A 5/16/93 birthdate from Lenox, Mass., Halford is in this second year in the EJHL, having previously starred at Albany Academy.
In 14 games this season, he has a 2.08 gaa and a .948 save percentage.
Shea Leaves Q Again
Brandon Shea has left the Québec Remparts (QMJHL), packing up during Thursday’s practice and returning home to his Massachusetts home. The 17-year-old forward told Québec media that he was leaving for “personal reasons.”
Shea, a first round pick of Moncton in 2011, had two goals and two assists in 14 games for the first-place Remparts. His head coach, Patrick Roy, told Le Journal de Québec that, “We had a good discussion and Brandon returned home. He wants to take time to think and question. He did not get the results he had hoped for here.”
“When he feels ready to play well, we will try to gradually reinsert him into the lineup,” Roy continued. “There is no deadline.”
Shea, a ’95 from Marshfield, Mass., is the son of former Boston College forward and current NHL scout Neil Shea. After playing varsity at Nobles as an 8th and 9th grader between ‘09-11, the younger Shea committed early to Boston College. He also committed to the NTDP, but switched course and went to Moncton instead, giving up his NCAA eligibility. However, in late February of last season, Shea left Moncton, where he had a 3-7-10 line in 45 games, and returned home.
Over this past summer there was much talk about where Shea would play this winter. The Dubuque Fighting Saints (USHL) and the South Shore Kings (EJHL) were mentioned, along with a possible trade within the Q.
While the Q prevailed then, now it’s the EJHL’s turn. South Shore Kings coach Scott Harlow, a Boston College teammate of Shea’s father, hopes to get his friend’s son back on track.
“The kid has been hammered by all the social media and everything for two years now,” said Harlow. “I think he needs someone who believes in him.”
“Everyone is saying he quit,” Harlow continued. “The kid liked it up there, but between Patrick (Roy) and him…well, Patrick feels there are issues he has to deal with.”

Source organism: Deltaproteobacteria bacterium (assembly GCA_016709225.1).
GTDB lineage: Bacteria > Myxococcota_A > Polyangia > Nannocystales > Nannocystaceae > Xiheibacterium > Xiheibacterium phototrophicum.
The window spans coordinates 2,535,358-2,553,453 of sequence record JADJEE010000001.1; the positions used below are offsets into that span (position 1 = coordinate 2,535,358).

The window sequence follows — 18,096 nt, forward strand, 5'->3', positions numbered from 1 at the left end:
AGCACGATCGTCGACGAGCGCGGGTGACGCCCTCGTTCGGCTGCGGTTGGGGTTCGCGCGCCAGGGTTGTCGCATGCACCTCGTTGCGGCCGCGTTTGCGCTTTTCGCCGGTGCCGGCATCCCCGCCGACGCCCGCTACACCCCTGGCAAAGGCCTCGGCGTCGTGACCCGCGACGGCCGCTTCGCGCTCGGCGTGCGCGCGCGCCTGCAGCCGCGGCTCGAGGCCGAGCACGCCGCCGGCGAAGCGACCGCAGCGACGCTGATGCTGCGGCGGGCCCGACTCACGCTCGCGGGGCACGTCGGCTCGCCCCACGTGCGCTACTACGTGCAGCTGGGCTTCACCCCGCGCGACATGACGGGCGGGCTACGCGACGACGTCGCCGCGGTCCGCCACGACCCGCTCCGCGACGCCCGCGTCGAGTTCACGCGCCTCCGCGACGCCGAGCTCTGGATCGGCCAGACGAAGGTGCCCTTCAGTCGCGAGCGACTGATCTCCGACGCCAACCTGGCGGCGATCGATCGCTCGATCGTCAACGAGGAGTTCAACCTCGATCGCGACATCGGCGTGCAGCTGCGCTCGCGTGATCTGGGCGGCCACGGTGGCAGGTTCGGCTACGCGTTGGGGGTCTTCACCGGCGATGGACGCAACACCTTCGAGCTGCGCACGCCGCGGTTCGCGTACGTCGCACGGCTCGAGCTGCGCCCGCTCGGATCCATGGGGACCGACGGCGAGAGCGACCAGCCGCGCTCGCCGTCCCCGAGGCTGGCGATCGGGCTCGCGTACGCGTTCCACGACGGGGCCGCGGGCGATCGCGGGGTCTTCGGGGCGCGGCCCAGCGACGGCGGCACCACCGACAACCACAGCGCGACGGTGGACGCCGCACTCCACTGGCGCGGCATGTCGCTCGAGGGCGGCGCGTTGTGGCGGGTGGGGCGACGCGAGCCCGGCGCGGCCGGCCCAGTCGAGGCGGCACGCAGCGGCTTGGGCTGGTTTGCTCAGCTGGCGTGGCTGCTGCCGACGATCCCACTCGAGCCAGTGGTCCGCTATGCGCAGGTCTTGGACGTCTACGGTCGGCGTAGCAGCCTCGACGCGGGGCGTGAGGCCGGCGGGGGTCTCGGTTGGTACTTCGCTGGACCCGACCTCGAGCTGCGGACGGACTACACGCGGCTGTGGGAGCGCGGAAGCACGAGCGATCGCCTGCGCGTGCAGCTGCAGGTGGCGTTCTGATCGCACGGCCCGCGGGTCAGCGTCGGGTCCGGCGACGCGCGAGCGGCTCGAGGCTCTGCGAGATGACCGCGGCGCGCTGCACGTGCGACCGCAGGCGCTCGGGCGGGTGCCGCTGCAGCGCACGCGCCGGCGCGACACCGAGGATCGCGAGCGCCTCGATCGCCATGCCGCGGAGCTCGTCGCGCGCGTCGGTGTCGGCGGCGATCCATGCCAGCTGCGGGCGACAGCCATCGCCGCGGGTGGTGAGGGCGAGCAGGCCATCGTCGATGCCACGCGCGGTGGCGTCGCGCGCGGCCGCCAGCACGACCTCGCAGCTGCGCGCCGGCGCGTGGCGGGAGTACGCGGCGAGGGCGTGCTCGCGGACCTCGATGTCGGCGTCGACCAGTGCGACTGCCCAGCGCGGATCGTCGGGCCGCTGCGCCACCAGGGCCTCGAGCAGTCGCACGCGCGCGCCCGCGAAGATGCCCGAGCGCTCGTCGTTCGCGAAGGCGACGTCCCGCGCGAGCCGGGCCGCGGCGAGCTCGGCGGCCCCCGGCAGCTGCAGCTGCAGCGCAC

“I just want him to get the passion back, and the love of hockey back. He needs to have fun playing hockey again. He’s extremely talented, but he’s been through a lot.”
“I’m going to give him every opportunity to show what kind of hockey player he is. I feel I have been able to get a lot out of high-end forwards here, whether it’s Jimmy Vesey or Charlie Coyle or Chris Calnan. I’m hoping to do the same with Brandon.”
Shea, who is in his draft year but has obviously seen his stock plummet, will practice Friday with the Kings and be in the lineup next Wednesday when they play the Middlesex Islanders.
Advantage Hosting Tier I Showcase
The Boston Advantage is hosting a Tier I Midget Major Showcase this weekend (Nov. 2-4) at the Pilgrim Arena in Hingham, Mass. There will be eight teams on hand – the Boston Advantage, Team Comcast, Jr. Flyers, Little Caps, Cleveland Barons, Belle Tire, Oakland Grizzlies, and Victory Honda.
Fall Prep All-Star Rosters
On Sunday November 11, the inaugural all-star game between the two fall prep hockey leagues – the New England Fall Prep Hockey League (Salem, NH) and the Western New England Fall Prep Hockey League (Newington, Conn.) – will be held at Matthews Arena, on the campus of Northeastern University. Game time is 10:00 am. If you’ve never been there, Matthews Arena, one of the truly historic college hockey arenas, is at 238 St. Botolph St., Boston, Mass. 02115. So set your GPS. And if you’re too old to be using a GPS, well, you’ve probably been there dozens of times and could make the trip blindfolded, not something we suggest.
This, by the way, should be a great way to kick off the 2012-13 prep hockey season. We fully expect, unlike an NHL All-Star game, that these two teams will be playing to win.
Rosters (Excel File)